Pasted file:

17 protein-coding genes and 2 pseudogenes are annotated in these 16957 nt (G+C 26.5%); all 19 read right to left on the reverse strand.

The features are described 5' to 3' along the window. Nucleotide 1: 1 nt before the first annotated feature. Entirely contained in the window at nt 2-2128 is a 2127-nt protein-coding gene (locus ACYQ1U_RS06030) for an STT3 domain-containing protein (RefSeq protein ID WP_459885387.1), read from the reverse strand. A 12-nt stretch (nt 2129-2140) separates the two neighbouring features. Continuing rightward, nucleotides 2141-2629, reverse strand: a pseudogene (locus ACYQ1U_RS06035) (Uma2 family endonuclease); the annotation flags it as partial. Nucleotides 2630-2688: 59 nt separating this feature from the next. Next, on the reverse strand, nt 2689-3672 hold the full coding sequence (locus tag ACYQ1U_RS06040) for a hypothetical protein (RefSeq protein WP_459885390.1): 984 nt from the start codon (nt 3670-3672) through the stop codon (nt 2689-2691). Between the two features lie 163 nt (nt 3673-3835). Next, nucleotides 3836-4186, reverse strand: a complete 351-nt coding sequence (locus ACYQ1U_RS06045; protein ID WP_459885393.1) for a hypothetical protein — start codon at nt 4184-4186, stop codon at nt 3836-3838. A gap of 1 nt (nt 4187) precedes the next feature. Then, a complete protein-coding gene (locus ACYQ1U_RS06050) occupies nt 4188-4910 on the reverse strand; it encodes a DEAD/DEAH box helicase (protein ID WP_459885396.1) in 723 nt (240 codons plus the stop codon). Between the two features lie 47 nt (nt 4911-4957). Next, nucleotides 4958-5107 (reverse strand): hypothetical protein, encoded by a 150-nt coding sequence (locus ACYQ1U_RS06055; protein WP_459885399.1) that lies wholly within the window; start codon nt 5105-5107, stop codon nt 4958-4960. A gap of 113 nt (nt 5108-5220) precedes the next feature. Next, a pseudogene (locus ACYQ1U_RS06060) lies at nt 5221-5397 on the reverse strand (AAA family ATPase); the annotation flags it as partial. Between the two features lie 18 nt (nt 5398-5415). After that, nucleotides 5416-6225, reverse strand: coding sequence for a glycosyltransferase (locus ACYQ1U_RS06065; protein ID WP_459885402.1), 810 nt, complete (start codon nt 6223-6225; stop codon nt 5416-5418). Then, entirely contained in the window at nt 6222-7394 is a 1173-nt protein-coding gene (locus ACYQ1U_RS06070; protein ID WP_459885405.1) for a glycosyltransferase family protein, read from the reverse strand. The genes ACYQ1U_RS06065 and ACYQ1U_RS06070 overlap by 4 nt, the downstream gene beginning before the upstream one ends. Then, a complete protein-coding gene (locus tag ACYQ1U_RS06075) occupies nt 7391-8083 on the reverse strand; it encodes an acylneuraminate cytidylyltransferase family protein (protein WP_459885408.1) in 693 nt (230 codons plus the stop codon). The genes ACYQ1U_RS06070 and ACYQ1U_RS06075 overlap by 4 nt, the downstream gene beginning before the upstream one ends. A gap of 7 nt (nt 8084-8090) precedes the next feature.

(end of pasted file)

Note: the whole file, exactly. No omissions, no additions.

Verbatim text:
17 protein-coding genes and 2 pseudogenes are annotated in these 16957 nt (G+C 26.5%); all 19 read right to left on the reverse strand.

The features are described 5' to 3' along the window. Nucleotide 1: 1 nt before the first annotated feature. Entirely contained in the window at nt 2-2128 is a 2127-nt protein-coding gene (locus ACYQ1U_RS06030) for an STT3 domain-containing protein (RefSeq protein ID WP_459885387.1), read from the reverse strand. A 12-nt stretch (nt 2129-2140) separates the two neighbouring features. Continuing rightward, nucleotides 2141-2629, reverse strand: a pseudogene (locus ACYQ1U_RS06035) (Uma2 family endonuclease); the annotation flags it as partial. Nucleotides 2630-2688: 59 nt separating this feature from the next. Next, on the reverse strand, nt 2689-3672 hold the full coding sequence (locus tag ACYQ1U_RS06040) for a hypothetical protein (RefSeq protein WP_459885390.1): 984 nt from the start codon (nt 3670-3672) through the stop codon (nt 2689-2691). Between the two features lie 163 nt (nt 3673-3835). Next, nucleotides 3836-4186, reverse strand: a complete 351-nt coding sequence (locus ACYQ1U_RS06045; protein ID WP_459885393.1) for a hypothetical protein — start codon at nt 4184-4186, stop codon at nt 3836-3838. A gap of 1 nt (nt 4187) precedes the next feature. Then, a complete protein-coding gene (locus ACYQ1U_RS06050) occupies nt 4188-4910 on the reverse strand; it encodes a DEAD/DEAH box helicase (protein ID WP_459885396.1) in 723 nt (240 codons plus the stop codon). Between the two features lie 47 nt (nt 4911-4957). Next, nucleotides 4958-5107 (reverse strand): hypothetical protein, encoded by a 150-nt coding sequence (locus ACYQ1U_RS06055; protein WP_459885399.1) that lies wholly within the window; start codon nt 5105-5107, stop codon nt 4958-4960. A gap of 113 nt (nt 5108-5220) precedes the next feature. Next, a pseudogene (locus ACYQ1U_RS06060) lies at nt 5221-5397 on the reverse strand (AAA family ATPase); the annotation flags it as partial. Between the two features lie 18 nt (nt 5398-5415). After that, nucleotides 5416-6225, reverse strand: coding sequence for a glycosyltransferase (locus ACYQ1U_RS06065; protein ID WP_459885402.1), 810 nt, complete (start codon nt 6223-6225; stop codon nt 5416-5418). Then, entirely contained in the window at nt 6222-7394 is a 1173-nt protein-coding gene (locus ACYQ1U_RS06070; protein ID WP_459885405.1) for a glycosyltransferase family protein, read from the reverse strand. The genes ACYQ1U_RS06065 and ACYQ1U_RS06070 overlap by 4 nt, the downstream gene beginning before the upstream one ends. Then, a complete protein-coding gene (locus tag ACYQ1U_RS06075) occupies nt 7391-8083 on the reverse strand; it encodes an acylneuraminate cytidylyltransferase family protein (protein WP_459885408.1) in 693 nt (230 codons plus the stop codon). The genes ACYQ1U_RS06070 and ACYQ1U_RS06075 overlap by 4 nt, the downstream gene beginning before the upstream one ends. A gap of 7 nt (nt 8084-8090) precedes the next feature.